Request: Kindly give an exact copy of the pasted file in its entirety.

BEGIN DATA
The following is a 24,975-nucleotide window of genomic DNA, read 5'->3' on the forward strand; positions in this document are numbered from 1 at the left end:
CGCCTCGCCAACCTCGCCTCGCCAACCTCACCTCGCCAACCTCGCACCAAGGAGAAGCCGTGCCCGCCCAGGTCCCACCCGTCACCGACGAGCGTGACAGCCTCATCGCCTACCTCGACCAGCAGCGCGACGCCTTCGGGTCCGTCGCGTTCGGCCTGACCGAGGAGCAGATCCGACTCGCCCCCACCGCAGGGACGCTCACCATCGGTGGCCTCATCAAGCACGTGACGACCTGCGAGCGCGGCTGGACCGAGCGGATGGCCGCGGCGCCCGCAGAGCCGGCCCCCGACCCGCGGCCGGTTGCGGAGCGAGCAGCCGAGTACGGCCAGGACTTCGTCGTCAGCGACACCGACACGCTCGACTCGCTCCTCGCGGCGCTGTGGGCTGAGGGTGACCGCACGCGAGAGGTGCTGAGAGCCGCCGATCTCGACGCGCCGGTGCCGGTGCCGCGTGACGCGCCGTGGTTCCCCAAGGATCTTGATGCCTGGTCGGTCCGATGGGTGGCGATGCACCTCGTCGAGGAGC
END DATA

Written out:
The following is a 24,975-nucleotide window of genomic DNA, read 5'->3' on the forward strand; positions in this document are numbered from 1 at the left end:
CGCCTCGCCAACCTCGCCTCGCCAACCTCACCTCGCCAACCTCGCACCAAGGAGAAGCCGTGCCCGCCCAGGTCCCACCCGTCACCGACGAGCGTGACAGCCTCATCGCCTACCTCGACCAGCAGCGCGACGCCTTCGGGTCCGTCGCGTTCGGCCTGACCGAGGAGCAGATCCGACTCGCCCCCACCGCAGGGACGCTCACCATCGGTGGCCTCATCAAGCACGTGACGACCTGCGAGCGCGGCTGGACCGAGCGGATGGCCGCGGCGCCCGCAGAGCCGGCCCCCGACCCGCGGCCGGTTGCGGAGCGAGCAGCCGAGTACGGCCAGGACTTCGTCGTCAGCGACACCGACACGCTCGACTCGCTCCTCGCGGCGCTGTGGGCTGAGGGTGACCGCACGCGAGAGGTGCTGAGAGCCGCCGATCTCGACGCGCCGGTGCCGGTGCCGCGTGACGCGCCGTGGTTCCCCAAGGATCTTGATGCCTGGTCGGTCCGATGGGTGGCGATGCACCTCGTCGAGGAGC